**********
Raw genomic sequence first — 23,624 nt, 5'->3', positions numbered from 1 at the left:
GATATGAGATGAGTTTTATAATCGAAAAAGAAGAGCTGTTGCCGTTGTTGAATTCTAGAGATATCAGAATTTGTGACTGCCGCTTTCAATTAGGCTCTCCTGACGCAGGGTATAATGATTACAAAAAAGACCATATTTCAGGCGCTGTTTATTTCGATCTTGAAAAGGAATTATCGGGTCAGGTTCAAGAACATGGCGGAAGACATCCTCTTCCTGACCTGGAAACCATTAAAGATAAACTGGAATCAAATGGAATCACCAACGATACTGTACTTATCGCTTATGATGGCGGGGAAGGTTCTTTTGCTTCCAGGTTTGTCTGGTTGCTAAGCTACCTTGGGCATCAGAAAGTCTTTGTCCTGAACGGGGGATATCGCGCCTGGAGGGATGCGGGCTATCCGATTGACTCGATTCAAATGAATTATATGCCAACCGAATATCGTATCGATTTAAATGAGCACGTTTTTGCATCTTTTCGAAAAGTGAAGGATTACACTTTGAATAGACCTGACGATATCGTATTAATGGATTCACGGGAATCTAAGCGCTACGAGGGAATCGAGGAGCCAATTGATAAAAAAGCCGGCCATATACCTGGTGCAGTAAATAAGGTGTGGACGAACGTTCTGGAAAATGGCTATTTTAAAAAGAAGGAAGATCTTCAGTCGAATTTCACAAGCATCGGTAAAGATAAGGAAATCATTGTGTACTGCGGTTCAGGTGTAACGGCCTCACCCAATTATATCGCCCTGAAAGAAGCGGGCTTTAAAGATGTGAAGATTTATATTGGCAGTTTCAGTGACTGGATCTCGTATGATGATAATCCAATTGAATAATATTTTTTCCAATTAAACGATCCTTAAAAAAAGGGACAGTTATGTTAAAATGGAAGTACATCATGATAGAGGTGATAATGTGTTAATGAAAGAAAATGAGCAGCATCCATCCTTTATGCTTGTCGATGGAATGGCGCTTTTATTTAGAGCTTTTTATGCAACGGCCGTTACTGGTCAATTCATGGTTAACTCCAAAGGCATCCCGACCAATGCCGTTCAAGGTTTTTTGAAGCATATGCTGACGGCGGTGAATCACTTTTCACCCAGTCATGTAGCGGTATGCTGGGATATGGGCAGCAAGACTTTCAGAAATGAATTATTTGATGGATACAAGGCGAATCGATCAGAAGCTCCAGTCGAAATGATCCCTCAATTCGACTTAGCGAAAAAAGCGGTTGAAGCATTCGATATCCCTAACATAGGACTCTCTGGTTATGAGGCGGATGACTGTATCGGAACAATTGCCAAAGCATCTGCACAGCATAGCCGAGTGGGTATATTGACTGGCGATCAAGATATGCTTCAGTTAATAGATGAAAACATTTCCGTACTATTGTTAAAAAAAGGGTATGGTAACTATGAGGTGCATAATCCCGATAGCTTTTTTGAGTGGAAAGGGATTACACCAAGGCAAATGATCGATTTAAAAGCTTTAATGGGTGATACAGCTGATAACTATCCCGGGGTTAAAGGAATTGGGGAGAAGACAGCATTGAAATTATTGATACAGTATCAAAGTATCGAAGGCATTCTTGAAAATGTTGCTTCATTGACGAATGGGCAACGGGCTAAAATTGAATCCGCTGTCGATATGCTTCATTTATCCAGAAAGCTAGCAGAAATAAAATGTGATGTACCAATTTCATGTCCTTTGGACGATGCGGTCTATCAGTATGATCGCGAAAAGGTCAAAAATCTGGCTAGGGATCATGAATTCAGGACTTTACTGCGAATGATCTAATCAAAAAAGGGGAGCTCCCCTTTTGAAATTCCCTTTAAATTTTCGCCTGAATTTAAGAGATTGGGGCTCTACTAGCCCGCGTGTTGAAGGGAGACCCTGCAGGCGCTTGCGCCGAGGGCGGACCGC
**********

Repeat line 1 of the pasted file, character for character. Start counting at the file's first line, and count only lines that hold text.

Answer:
Raw genomic sequence first — 23,624 nt, 5'->3', positions numbered from 1 at the left: